# Lambda calculus

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Lambda calculus (also written as λ-calculus) is a formal system in mathematical logic for expressing computation based on function abstraction and application using variable binding and substitution. It is a universal model of computation that can be used to simulate any Turing machine. It was introduced by the mathematician Alonzo Church in the 1930s as part of his research into the foundations of mathematics.

Lambda calculus consists of constructing lambda terms and performing reduction operations on them. In the simplest form of lambda calculus, terms are built using only the following rules:[lower-alpha 1]

1. ${\textstyle x}$: A variable is a character or string representing a parameter.
2. ${\textstyle (\lambda x.M)}$: A lambda abstraction is a function definition, taking as input the bound variable ${\displaystyle x}$ (between the λ and the punctum/dot .) and returning the body ${\textstyle M}$.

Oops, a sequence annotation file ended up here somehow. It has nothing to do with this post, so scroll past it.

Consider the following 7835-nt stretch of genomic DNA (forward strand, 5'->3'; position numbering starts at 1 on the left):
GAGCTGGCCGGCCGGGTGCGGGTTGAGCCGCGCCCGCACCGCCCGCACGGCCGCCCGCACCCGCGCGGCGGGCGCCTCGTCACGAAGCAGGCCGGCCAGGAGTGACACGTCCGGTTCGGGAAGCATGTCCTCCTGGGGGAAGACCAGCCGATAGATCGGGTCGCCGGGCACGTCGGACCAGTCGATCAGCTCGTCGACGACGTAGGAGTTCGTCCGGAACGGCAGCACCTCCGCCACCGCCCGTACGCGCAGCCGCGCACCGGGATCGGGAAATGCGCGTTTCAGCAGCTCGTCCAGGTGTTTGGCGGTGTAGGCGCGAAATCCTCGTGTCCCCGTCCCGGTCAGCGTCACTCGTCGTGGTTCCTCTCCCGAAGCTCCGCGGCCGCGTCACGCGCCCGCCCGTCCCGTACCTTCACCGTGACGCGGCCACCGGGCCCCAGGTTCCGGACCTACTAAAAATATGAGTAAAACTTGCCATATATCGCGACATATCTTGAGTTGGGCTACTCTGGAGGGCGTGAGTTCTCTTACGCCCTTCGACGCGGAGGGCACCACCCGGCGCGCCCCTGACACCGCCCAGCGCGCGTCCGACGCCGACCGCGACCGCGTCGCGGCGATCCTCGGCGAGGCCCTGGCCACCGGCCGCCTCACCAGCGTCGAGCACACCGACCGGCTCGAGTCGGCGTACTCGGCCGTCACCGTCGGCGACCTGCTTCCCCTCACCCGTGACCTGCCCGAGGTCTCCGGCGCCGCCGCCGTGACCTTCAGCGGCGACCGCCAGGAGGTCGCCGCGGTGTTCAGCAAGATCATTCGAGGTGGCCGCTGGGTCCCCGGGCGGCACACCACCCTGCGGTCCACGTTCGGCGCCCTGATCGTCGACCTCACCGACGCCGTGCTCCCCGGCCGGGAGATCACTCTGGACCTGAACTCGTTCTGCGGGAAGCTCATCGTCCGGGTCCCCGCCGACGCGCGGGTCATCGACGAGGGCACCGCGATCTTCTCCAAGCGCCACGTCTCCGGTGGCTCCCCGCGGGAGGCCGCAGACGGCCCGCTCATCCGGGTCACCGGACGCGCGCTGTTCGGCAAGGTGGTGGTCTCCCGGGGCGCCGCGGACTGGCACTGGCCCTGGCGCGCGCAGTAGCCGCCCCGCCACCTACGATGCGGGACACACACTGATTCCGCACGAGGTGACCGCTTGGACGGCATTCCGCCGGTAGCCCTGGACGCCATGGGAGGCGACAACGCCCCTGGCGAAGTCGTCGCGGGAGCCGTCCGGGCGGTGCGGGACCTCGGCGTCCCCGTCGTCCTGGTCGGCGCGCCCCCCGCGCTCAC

3. ${\textstyle (M\ N)}$: An application, applying a function ${\textstyle M}$ to an argument ${\textstyle N}$. Both ${\textstyle M}$ and ${\textstyle N}$ are lambda terms.

The reduction operations include:

• ${\textstyle (\lambda x.M[x])\rightarrow (\lambda y.M[y])}$ : α-conversion, renaming the bound variables in the expression. Used to avoid name collisions.
• ${\textstyle ((\lambda x.M)\ N)\rightarrow (M[x:=N])}$ : β-reduction,[lower-alpha 2] replacing the bound variables with the argument expression in the body of the abstraction.

If De Bruijn indexing is used, then α-conversion is no longer required as there will be no name collisions. If repeated application of the reduction steps eventually terminates, then by the Church–Rosser theorem it will produce a β-normal form.

Variable names are not needed if using a universal lambda function, such as Iota and Jot, which can create any function behavior by calling it on itself in various combinations.

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